The induction of IL1B and TNF involves a stringently regulated sequence of events triggered by the detection of LPS by TLR4. Previous reports suggest that IE gene activation is associated with a pre-assembled promoter transcription machinery [17], [60]. Paused Pol II and a depleted nucleosome architecture favors the immediate response to stimuli by transitioning into a state of processive elongation [61]. Although IL1B and TNF are both classified as TLR4-dependent IE genes, we observed that their transcription was differentially regulated in LPS treated monocytes. Our detailed kinetic analysis of transient vs. sustained expression provides novel insight into changes associated with induction, shutdown, and the potential for reactivation of these genes. In particular, changes in transcription factor recruitment and nucleosome occupancy may all contribute to the rapid gene-specific induction of these IE responders. Figure 8A summarizes some of the relevant data, along with a detailed model in Figure 8B. In unstimulated cells, the TNF promoter contains significant pre-bound TBP and NELF-dependent paused Pol II. The pre-assembled components of the transcription machine likely contribute to the observed constitutive transcription leakiness of TNF, priming it for rapid induction. Therefore, TNF fits the current models for IE gene induction involving prebound TBP [62] and paused Pol II. Quiescent IL1B is initially more stringently regulated, recruiting very low levels of TBP and Pol II. The initial induction of IL1B is primarily dependent upon LPS-dependent Pol II recruitment, followed secondarily by a transient DRB-sensitive and p-TEFb-dependent Pol II pause. The Pol II peaks on TNF and IL1B are associated with short nascent transcripts whose levels correlate with temporal binding of enzyme and inhibitor sensitivity. Phosphorylation of NELF and S2P CTD, mediated by P-TEFb, transitions Pol II to elongation. The slower initial expression of IL1B as compared to TNF correlates with a similar delay in Pol II recruitment, arguing for an upstream rate-limiting step, which could be related to the de novo recruitment of TBP and Pol II. Interestingly, the 3C results, demonstrating the existence of a chromatin loop, consistently revealed the prevalence of one recombination product, suggesting the possibility of a preferred conformational proximity for the upstream and downstream IL1B sequences. Such preformed chromatin architecture has been observed for cells at specific developmental stages [63]. Here we show that LPS-inducible binding of NF-κB to TNF facilitates recruitment of BRD4, and subsequently P-TEFb, consistent with previous studies of murine macrophages [17]. In contrast to TNF, both NF-κB and C/EBPβ appear to mediate BRD4-independent recruitment of P-TEFb to IL1B (Figure 5F,G). Additionally, we argue that PI3K and Akt-mediated activation of P-TEFb selectively contributes to Il1b elongation in murine macrophages. Since metabolic imbalance affects PI3K/Akt signaling, a disruption of glucose availability in stimulated monocytes may cause selective inhibition of Pol II elongation on Il1b. The effect of 2-DG on p-TEFb recruitment to IL1B further emphasizes intriguing connections between cell metabolism and transcription regulation of an important pro-inflammatory gene (Figure 8C). Our data provide evidence that IL1B and TNF promoters maintain paused Pol II for up to 25 h after their initial burst of transient transcription. Secondary stimulation re-recruits P-TEFb to IL1B, resulting in resumption and maintenance of transcription elongation in a manner more similar to classic IE genes. This contrasts tolerized TNF, in which secondary recruitment of P-TEFb and S2P modification of Pol II are absent, repressing the gene for extended time periods following vigorous transient transcription. Additional LPS stimulus can resume the transcription of the paused complexes on IL1B by means of gene specific P-TEFb recruitment, enabling resistance to endotoxin tolerance. Since nucleosome positioning controls promoter accessibility [64], we mapped promoter nucleosome distribution, as well as LPS-dependent temporal depletion and deposition at the end of the transient phase of TNF and IL1B transcription. Our data reveal cell type specific NDR upstream of the highly phased +1 nucleosome on both genes. Untransfected HEK293, which do not transcribe IL1B, revealed a highly phased −1 nucleosome within the NDR in the vicinity of the TSS. Transfection of Spi1 with TRAF6 and IRF8 (acting as an LPS surrogate) induces displacement of this −1 nucleosome. We hypothesize that this displaceable nucleosome serves as a control check-point mediating cell type and stimulus-dependent access to the transcription machinery at the IL1B promoter. Inhibition of transcription factor activation/recruitment to gene promoters in THP-1 cells similarly abolished LPS induced nucleosome clearance in a gene specific manner. While the inhibition of NF-κB had a pronounced effect on both IL1B and TNF, C/EBPβ inhibition only affected nucleosomes on the IL1B promoter. Our data provide a functional link between transcription factor activation and nucleosome clearance from these LPS-induced IE promoters.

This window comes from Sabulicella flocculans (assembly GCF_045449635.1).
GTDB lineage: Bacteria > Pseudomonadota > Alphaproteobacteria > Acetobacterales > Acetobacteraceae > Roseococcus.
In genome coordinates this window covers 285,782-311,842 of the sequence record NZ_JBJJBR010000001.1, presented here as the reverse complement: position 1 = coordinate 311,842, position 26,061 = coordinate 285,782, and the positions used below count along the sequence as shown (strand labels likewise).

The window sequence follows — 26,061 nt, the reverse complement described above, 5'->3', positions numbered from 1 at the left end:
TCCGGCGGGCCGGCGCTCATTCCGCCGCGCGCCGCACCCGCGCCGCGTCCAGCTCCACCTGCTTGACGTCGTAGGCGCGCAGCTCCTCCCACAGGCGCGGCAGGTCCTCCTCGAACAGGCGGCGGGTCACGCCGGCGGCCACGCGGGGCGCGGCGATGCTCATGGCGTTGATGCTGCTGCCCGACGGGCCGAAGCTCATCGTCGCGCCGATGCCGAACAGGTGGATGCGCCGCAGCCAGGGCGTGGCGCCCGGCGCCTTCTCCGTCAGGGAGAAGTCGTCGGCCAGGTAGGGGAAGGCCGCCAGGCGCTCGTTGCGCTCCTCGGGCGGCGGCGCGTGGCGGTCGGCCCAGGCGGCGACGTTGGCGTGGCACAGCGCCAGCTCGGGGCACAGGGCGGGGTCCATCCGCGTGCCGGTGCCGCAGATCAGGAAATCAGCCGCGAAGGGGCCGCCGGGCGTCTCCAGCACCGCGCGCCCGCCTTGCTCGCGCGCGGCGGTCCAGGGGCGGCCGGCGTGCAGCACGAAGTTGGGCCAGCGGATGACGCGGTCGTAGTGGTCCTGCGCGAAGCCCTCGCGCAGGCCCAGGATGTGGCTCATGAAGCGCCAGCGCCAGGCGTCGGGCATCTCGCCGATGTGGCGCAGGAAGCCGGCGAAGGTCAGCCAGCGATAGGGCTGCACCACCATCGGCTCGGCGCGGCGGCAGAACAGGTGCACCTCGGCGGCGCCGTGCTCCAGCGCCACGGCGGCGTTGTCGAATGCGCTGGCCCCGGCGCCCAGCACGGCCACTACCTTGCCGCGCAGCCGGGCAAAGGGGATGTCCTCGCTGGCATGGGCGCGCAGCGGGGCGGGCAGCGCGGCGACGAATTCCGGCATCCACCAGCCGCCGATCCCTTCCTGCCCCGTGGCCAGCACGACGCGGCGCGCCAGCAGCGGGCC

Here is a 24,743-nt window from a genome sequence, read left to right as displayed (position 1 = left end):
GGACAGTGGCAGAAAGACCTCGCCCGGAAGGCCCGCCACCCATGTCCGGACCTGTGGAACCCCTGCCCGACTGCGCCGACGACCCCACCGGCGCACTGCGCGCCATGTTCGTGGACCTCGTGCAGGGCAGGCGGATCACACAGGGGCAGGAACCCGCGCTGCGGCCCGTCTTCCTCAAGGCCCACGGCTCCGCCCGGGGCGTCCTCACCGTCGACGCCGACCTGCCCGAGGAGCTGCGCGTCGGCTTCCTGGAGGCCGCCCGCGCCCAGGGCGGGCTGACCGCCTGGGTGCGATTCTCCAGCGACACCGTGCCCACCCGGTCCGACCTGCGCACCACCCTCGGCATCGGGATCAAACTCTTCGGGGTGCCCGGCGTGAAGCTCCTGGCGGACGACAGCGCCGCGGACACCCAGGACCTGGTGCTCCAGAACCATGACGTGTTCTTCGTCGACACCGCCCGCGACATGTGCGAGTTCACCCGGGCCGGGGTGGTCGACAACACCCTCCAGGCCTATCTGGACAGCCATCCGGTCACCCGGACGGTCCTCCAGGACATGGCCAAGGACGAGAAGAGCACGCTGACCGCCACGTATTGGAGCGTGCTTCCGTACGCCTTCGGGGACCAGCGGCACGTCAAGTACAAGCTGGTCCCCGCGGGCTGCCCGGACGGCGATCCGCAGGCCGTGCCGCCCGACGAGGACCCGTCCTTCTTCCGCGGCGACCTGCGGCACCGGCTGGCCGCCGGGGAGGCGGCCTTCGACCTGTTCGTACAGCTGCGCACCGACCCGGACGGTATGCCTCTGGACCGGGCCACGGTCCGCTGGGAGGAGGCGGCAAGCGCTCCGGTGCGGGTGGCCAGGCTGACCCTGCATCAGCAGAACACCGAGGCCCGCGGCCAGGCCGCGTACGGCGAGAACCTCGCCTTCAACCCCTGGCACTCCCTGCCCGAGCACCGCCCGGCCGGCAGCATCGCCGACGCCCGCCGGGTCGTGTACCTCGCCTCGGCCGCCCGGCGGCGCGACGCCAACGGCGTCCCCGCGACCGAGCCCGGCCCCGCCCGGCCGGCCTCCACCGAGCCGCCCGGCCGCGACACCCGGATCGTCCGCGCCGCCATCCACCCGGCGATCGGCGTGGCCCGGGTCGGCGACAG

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Figure 8. Proposed mechanism for LPS mediates induction of IL1B and TNF in monocytes.